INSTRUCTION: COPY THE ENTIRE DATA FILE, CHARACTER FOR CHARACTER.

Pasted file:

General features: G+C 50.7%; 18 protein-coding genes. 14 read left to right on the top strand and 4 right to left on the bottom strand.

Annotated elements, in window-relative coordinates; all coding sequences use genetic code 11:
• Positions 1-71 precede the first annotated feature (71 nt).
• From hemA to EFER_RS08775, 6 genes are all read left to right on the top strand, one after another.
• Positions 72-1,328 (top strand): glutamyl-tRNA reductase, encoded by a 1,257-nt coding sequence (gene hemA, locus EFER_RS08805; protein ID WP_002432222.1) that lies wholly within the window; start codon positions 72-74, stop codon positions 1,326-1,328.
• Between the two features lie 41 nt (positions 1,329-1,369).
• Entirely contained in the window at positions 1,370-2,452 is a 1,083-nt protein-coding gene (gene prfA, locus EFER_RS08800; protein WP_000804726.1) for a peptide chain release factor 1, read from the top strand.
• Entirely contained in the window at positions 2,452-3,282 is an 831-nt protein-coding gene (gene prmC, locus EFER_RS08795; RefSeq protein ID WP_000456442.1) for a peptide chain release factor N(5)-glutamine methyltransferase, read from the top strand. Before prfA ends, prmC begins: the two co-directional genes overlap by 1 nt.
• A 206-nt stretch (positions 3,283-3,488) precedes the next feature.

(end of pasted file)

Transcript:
General features: G+C 50.7%; 18 protein-coding genes. 14 read left to right on the top strand and 4 right to left on the bottom strand.

Annotated elements, in window-relative coordinates; all coding sequences use genetic code 11:
• Positions 1-71 precede the first annotated feature (71 nt).
• From hemA to EFER_RS08775, 6 genes are all read left to right on the top strand, one after another.
• Positions 72-1,328 (top strand): glutamyl-tRNA reductase, encoded by a 1,257-nt coding sequence (gene hemA, locus EFER_RS08805; protein ID WP_002432222.1) that lies wholly within the window; start codon positions 72-74, stop codon positions 1,326-1,328.
• Between the two features lie 41 nt (positions 1,329-1,369).
• Entirely contained in the window at positions 1,370-2,452 is a 1,083-nt protein-coding gene (gene prfA, locus EFER_RS08800; protein WP_000804726.1) for a peptide chain release factor 1, read from the top strand.
• Entirely contained in the window at positions 2,452-3,282 is an 831-nt protein-coding gene (gene prmC, locus EFER_RS08795; RefSeq protein ID WP_000456442.1) for a peptide chain release factor N(5)-glutamine methyltransferase, read from the top strand. Before prfA ends, prmC begins: the two co-directional genes overlap by 1 nt.
• A 206-nt stretch (positions 3,283-3,488) precedes the next feature.